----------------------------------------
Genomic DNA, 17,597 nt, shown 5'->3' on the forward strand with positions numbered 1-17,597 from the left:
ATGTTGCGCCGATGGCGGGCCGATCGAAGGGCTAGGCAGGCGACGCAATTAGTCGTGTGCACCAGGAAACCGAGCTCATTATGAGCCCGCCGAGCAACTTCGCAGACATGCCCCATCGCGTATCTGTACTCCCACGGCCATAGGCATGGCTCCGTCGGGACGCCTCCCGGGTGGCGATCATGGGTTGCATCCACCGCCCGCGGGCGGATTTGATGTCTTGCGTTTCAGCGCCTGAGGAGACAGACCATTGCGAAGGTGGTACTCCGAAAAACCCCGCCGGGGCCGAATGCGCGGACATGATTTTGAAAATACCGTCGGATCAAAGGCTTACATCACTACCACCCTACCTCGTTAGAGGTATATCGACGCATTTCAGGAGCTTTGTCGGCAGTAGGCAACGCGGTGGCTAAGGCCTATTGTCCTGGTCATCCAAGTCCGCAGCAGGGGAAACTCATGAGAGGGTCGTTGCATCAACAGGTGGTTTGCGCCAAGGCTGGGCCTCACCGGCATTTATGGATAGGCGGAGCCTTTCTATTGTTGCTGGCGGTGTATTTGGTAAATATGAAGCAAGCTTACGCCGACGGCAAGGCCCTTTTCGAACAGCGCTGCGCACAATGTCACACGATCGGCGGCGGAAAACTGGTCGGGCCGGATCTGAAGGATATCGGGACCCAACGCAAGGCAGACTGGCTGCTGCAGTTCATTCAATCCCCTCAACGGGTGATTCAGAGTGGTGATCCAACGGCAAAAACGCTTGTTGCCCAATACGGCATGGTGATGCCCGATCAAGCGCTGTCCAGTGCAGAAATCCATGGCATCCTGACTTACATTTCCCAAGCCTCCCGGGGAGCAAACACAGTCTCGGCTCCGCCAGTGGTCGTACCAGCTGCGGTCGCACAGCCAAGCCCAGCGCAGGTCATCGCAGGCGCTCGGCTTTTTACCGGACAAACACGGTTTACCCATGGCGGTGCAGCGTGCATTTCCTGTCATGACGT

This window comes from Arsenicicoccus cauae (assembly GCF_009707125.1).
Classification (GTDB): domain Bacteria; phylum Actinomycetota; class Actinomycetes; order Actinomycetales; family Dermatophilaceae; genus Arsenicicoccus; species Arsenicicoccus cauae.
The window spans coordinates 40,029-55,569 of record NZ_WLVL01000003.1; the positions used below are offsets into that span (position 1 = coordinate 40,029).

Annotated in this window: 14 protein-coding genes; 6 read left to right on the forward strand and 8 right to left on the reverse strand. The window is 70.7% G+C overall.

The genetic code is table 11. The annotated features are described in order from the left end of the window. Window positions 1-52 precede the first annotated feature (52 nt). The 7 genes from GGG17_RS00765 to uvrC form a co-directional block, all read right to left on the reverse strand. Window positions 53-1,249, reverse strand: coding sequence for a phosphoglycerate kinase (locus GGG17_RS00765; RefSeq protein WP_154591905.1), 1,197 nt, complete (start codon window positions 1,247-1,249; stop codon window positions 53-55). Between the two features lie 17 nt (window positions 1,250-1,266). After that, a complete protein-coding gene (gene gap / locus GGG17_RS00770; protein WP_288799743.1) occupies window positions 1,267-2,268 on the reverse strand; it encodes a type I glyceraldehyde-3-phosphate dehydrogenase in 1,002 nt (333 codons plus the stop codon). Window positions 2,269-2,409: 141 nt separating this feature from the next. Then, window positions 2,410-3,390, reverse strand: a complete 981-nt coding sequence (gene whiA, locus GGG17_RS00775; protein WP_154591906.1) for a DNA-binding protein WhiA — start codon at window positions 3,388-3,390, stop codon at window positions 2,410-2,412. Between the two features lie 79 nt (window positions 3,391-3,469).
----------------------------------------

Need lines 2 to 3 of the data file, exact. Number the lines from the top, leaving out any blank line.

ATGTTGCGCCGATGGCGGGCCGATCGAAGGGCTAGGCAGGCGACGCAATTAGTCGTGTGCACCAGGAAACCGAGCTCATTATGAGCCCGCCGAGCAACTTCGCAGACATGCCCCATCGCGTATCTGTACTCCCACGGCCATAGGCATGGCTCCGTCGGGACGCCTCCCGGGTGGCGATCATGGGTTGCATCCACCGCCCGCGGGCGGATTTGATGTCTTGCGTTTCAGCGCCTGAGGAGACAGACCATTGCGAAGGTGGTACTCCGAAAAACCCCGCCGGGGCCGAATGCGCGGACATGATTTTGAAAATACCGTCGGATCAAAGGCTTACATCACTACCACCCTACCTCGTTAGAGGTATATCGACGCATTTCAGGAGCTTTGTCGGCAGTAGGCAACGCGGTGGCTAAGGCCTATTGTCCTGGTCATCCAAGTCCGCAGCAGGGGAAACTCATGAGAGGGTCGTTGCATCAACAGGTGGTTTGCGCCAAGGCTGGGCCTCACCGGCATTTATGGATAGGCGGAGCCTTTCTATTGTTGCTGGCGGTGTATTTGGTAAATATGAAGCAAGCTTACGCCGACGGCAAGGCCCTTTTCGAACAGCGCTGCGCACAATGTCACACGATCGGCGGCGGAAAACTGGTCGGGCCGGATCTGAAGGATATCGGGACCCAACGCAAGGCAGACTGGCTGCTGCAGTTCATTCAATCCCCTCAACGGGTGATTCAGAGTGGTGATCCAACGGCAAAAACGCTTGTTGCCCAATACGGCATGGTGATGCCCGATCAAGCGCTGTCCAGTGCAGAAATCCATGGCATCCTGACTTACATTTCCCAAGCCTCCCGGGGAGCAAACACAGTCTCGGCTCCGCCAGTGGTCGTACCAGCTGCGGTCGCACAGCCAAGCCCAGCGCAGGTCATCGCAGGCGCTCGGCTTTTTACCGGACAAACACGGTTTACCCATGGCGGTGCAGCGTGCATTTCCTGTCATGACGT

This window comes from Arsenicicoccus cauae (assembly GCF_009707125.1).